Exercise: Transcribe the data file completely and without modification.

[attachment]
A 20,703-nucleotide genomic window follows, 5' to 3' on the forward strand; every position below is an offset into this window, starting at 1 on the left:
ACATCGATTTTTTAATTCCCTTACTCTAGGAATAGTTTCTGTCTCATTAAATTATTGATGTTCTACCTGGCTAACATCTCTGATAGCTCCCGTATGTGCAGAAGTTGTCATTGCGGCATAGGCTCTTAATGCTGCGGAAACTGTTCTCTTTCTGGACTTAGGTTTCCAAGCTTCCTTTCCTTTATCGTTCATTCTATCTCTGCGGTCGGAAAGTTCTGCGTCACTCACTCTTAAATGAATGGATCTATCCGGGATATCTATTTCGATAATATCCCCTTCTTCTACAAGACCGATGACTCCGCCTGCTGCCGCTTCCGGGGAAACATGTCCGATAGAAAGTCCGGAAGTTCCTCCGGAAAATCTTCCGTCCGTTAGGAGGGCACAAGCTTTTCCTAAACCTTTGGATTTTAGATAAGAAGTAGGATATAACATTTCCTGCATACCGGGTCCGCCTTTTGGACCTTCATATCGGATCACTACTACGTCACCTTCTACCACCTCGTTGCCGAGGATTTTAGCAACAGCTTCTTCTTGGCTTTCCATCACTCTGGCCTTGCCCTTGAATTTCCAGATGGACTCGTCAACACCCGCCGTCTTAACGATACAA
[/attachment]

A 20,703-nucleotide genomic window follows, 5' to 3' on the forward strand; every position below is an offset into this window, starting at 1 on the left:
ACATCGATTTTTTAATTCCCTTACTCTAGGAATAGTTTCTGTCTCATTAAATTATTGATGTTCTACCTGGCTAACATCTCTGATAGCTCCCGTATGTGCAGAAGTTGTCATTGCGGCATAGGCTCTTAATGCTGCGGAAACTGTTCTCTTTCTGGACTTAGGTTTCCAAGCTTCCTTTCCTTTATCGTTCATTCTATCTCTGCGGTCGGAAAGTTCTGCGTCACTCACTCTTAAATGAATGGATCTATCCGGGATATCTATTTCGATAATATCCCCTTCTTCTACAAGACCGATGACTCCGCCTGCTGCCGCTTCCGGGGAAACATGTCCGATAGAAAGTCCGGAAGTTCCTCCGGAAAATCTTCCGTCCGTTAGGAGGGCACAAGCTTTTCCTAAACCTTTGGATTTTAGATAAGAAGTAGGATATAACATTTCCTGCATACCGGGTCCGCCTTTTGGACCTTCATATCGGATCACTACTACGTCACCTTCTACCACCTCGTTGCCGAGGATTTTAGCAACAGCTTCTTCTTGGCTTTCCATCACTCTGGCCTTGCCCTTGAATTTCCAGATGGACTCGTCAACACCCGCCGTCTTAACGATACAA